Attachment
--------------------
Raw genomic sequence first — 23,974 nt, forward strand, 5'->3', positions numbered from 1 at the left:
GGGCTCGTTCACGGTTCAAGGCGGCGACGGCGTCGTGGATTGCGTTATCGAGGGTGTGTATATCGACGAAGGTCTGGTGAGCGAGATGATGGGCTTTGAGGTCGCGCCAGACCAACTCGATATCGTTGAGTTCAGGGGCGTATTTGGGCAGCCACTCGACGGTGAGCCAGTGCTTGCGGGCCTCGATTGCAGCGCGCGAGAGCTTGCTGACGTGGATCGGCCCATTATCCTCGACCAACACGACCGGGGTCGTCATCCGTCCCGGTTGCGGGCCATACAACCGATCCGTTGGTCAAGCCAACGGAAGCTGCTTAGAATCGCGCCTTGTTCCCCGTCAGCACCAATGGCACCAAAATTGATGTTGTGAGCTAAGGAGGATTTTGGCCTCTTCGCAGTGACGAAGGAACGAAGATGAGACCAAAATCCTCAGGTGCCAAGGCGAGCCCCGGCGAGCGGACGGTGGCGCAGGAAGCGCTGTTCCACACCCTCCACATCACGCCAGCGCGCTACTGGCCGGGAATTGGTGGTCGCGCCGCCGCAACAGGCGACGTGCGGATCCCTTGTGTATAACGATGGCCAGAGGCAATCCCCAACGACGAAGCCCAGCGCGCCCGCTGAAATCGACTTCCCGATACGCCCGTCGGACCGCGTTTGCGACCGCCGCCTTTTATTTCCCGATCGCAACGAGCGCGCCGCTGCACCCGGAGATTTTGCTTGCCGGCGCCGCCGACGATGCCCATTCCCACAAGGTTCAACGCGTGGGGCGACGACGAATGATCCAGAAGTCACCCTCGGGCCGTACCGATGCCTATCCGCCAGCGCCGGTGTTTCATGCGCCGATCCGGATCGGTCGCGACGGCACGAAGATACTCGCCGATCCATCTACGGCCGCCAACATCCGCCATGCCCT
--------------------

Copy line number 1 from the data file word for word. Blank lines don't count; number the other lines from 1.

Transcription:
Raw genomic sequence first — 23,974 nt, forward strand, 5'->3', positions numbered from 1 at the left: